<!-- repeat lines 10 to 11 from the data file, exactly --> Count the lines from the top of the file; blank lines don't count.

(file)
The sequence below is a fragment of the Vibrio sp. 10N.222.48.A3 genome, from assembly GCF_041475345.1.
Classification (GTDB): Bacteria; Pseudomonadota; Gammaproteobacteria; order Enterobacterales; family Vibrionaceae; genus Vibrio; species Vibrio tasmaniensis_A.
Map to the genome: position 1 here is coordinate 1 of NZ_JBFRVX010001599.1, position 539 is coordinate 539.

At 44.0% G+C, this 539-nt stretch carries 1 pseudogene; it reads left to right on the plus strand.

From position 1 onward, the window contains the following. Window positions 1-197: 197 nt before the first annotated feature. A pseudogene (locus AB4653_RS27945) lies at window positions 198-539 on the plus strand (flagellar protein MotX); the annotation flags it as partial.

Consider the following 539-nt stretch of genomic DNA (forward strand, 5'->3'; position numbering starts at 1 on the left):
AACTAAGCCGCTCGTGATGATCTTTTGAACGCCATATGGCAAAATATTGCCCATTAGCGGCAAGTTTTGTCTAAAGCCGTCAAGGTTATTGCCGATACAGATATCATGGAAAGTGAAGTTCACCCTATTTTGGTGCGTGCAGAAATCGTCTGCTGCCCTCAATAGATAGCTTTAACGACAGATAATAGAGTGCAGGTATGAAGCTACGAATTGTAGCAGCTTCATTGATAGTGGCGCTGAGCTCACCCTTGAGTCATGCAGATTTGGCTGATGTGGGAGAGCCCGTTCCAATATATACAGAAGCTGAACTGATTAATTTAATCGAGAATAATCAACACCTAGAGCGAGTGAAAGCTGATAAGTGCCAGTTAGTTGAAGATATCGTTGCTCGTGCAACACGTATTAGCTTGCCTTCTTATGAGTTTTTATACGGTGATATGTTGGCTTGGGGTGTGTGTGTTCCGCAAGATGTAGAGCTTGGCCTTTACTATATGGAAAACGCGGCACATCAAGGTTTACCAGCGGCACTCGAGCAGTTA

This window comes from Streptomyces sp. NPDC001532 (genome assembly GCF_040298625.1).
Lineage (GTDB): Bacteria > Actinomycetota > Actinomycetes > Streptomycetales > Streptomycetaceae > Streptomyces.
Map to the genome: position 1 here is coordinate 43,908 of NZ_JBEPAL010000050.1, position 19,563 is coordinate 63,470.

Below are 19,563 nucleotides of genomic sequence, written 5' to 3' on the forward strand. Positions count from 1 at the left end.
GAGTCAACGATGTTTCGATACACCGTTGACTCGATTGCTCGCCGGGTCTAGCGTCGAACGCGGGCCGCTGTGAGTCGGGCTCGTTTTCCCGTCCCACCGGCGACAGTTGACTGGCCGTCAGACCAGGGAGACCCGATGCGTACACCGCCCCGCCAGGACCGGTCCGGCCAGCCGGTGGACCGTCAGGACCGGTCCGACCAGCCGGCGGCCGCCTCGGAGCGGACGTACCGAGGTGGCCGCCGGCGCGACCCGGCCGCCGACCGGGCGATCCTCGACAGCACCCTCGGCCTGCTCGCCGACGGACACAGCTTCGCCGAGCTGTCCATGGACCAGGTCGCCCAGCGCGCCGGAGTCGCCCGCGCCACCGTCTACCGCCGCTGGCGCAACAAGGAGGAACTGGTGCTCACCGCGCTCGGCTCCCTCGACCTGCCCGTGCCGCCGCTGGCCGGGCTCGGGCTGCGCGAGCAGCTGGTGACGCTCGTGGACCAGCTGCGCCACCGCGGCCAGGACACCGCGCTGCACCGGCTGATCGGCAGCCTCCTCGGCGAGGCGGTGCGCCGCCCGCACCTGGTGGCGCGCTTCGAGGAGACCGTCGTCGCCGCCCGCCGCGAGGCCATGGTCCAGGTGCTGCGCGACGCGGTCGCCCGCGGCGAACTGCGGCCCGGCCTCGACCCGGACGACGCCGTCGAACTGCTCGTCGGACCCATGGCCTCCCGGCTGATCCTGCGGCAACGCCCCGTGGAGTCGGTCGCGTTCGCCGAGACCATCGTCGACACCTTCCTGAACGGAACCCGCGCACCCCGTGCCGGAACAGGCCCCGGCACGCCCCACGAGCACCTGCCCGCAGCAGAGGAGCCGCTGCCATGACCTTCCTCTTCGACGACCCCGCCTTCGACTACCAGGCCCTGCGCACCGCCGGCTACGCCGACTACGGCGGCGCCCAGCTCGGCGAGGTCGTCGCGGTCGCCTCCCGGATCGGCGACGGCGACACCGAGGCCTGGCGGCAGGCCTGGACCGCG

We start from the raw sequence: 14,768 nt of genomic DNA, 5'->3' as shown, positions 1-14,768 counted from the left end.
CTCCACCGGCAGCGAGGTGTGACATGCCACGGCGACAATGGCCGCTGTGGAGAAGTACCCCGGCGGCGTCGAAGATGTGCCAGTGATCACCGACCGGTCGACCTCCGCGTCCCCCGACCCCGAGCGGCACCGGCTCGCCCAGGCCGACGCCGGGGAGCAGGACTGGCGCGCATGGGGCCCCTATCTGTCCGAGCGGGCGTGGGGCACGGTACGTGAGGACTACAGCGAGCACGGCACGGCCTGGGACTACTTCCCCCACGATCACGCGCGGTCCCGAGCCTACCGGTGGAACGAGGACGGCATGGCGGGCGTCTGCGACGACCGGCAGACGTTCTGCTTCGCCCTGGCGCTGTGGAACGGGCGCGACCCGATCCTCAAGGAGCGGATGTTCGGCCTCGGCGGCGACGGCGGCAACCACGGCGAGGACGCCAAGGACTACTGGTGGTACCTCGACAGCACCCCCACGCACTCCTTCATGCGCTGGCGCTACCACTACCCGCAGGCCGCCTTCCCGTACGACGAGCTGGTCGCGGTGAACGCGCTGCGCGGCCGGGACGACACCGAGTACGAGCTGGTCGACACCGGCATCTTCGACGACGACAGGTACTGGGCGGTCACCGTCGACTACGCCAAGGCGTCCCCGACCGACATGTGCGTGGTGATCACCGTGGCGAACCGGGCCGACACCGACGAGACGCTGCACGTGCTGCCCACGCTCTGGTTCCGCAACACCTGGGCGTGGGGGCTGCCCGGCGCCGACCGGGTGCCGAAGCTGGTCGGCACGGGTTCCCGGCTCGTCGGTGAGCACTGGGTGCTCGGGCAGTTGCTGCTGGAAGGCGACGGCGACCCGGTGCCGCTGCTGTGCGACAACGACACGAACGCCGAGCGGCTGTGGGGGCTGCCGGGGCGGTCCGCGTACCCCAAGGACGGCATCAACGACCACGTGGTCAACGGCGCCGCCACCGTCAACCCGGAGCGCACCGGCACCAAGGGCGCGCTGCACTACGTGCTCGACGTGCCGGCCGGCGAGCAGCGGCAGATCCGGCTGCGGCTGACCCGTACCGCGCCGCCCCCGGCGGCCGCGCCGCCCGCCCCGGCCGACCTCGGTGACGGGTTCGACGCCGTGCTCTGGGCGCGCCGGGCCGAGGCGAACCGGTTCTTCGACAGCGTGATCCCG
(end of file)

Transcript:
Map to the genome: position 1 here is coordinate 43,908 of NZ_JBEPAL010000050.1, position 19,563 is coordinate 63,470.

Below are 19,563 nucleotides of genomic sequence, written 5' to 3' on the forward strand. Positions count from 1 at the left end.